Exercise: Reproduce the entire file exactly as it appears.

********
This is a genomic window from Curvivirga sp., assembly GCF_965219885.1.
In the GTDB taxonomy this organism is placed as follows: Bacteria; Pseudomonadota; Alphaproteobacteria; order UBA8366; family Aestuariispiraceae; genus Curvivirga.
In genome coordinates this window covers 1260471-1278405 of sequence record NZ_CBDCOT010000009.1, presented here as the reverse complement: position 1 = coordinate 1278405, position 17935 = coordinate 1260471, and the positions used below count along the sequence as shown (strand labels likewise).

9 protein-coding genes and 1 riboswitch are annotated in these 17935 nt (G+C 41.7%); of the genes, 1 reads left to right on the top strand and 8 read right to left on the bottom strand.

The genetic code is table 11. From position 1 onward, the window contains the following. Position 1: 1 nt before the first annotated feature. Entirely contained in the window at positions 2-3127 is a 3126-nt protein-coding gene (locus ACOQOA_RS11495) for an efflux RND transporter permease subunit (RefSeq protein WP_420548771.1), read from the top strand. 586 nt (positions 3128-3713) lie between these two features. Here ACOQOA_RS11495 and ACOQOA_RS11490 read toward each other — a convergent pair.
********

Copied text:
This is a genomic window from Curvivirga sp., assembly GCF_965219885.1.
In the GTDB taxonomy this organism is placed as follows: Bacteria; Pseudomonadota; Alphaproteobacteria; order UBA8366; family Aestuariispiraceae; genus Curvivirga.
In genome coordinates this window covers 1260471-1278405 of sequence record NZ_CBDCOT010000009.1, presented here as the reverse complement: position 1 = coordinate 1278405, position 17935 = coordinate 1260471, and the positions used below count along the sequence as shown (strand labels likewise).

9 protein-coding genes and 1 riboswitch are annotated in these 17935 nt (G+C 41.7%); of the genes, 1 reads left to right on the top strand and 8 read right to left on the bottom strand.

The genetic code is table 11. From position 1 onward, the window contains the following. Position 1: 1 nt before the first annotated feature. Entirely contained in the window at positions 2-3127 is a 3126-nt protein-coding gene (locus ACOQOA_RS11495) for an efflux RND transporter permease subunit (RefSeq protein WP_420548771.1), read from the top strand. 586 nt (positions 3128-3713) lie between these two features. Here ACOQOA_RS11495 and ACOQOA_RS11490 read toward each other — a convergent pair.